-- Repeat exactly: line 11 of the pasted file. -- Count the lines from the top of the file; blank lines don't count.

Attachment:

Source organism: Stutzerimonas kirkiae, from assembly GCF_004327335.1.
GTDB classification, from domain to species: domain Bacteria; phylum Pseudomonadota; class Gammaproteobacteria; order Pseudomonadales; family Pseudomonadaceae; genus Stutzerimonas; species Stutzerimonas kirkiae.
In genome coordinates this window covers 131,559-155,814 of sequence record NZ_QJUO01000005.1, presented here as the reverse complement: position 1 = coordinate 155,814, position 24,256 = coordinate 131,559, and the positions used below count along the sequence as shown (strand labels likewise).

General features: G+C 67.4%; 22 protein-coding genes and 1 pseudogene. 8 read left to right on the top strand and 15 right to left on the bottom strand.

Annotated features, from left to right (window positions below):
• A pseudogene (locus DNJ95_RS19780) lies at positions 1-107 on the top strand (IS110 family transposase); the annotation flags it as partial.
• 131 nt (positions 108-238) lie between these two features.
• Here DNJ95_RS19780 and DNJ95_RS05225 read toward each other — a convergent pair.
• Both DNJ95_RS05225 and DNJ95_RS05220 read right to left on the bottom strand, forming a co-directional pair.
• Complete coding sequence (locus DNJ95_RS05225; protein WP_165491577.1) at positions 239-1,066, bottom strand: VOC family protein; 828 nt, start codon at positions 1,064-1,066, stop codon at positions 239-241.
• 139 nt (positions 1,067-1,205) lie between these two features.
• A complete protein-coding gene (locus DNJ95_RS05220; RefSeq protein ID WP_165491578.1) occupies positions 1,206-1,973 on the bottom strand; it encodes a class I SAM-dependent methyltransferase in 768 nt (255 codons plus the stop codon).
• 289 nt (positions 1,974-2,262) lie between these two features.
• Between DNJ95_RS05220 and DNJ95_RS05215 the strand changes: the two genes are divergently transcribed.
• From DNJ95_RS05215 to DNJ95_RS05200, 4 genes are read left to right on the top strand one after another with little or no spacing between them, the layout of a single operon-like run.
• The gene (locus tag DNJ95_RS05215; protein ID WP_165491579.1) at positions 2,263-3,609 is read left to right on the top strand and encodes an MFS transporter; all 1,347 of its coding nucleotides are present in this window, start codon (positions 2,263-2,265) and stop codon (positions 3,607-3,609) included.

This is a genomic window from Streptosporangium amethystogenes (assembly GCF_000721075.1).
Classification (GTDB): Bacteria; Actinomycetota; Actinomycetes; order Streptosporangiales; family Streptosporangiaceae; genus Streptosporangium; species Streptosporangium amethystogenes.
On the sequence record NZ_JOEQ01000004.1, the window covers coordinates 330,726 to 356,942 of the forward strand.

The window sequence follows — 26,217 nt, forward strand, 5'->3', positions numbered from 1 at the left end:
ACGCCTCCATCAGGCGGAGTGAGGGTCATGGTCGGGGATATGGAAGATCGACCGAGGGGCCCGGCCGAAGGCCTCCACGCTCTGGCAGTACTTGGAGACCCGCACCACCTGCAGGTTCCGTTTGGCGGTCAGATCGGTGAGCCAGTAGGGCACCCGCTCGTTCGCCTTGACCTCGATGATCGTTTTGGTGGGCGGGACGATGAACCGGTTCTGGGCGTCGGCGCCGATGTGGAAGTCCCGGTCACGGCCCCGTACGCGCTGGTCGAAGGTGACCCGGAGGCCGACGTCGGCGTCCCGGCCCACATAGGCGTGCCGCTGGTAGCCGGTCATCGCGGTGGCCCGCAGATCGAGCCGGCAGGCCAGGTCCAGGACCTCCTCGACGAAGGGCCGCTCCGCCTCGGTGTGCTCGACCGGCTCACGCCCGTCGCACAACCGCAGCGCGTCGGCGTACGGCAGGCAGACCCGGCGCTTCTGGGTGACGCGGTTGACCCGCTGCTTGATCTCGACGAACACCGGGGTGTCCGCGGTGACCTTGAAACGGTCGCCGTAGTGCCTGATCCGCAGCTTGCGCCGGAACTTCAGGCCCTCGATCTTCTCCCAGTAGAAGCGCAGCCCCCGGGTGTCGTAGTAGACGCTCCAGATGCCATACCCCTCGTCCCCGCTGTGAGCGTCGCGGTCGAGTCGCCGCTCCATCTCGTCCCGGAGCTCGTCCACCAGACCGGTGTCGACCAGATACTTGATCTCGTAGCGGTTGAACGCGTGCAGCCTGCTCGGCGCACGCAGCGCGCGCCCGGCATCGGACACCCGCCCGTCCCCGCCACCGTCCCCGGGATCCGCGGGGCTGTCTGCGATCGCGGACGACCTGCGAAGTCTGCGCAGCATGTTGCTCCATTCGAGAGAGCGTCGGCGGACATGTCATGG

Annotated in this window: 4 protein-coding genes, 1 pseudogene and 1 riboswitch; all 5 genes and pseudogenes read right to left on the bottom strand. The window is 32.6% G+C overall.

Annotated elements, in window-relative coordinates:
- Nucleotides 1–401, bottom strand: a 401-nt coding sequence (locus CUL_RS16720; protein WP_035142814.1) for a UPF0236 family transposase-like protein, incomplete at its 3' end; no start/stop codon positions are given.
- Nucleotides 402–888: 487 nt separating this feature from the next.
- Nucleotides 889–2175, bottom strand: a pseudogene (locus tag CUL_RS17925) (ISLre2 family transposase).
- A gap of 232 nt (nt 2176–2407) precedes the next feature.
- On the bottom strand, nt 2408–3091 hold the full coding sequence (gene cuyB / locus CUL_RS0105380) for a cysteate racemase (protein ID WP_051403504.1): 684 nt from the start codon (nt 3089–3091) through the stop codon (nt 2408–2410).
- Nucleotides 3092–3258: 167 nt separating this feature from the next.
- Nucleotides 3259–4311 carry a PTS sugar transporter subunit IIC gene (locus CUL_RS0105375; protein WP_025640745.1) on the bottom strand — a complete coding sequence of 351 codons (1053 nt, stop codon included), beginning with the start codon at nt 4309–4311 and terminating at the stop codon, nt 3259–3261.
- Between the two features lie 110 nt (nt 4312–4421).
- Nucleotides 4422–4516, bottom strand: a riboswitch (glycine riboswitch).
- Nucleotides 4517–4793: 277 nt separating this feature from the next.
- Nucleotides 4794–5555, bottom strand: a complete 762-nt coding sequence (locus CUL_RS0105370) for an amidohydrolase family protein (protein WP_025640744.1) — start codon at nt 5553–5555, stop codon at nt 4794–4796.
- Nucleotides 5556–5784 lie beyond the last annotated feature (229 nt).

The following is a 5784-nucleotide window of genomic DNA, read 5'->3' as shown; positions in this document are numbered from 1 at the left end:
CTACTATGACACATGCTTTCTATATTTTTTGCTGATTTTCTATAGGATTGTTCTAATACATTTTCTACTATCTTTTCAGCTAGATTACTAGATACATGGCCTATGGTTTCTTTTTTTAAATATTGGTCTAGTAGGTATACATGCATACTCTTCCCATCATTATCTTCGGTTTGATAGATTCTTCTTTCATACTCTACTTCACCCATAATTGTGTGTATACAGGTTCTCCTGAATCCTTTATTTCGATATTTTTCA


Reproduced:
• 139 nt (positions 1,067-1,205) lie between these two features.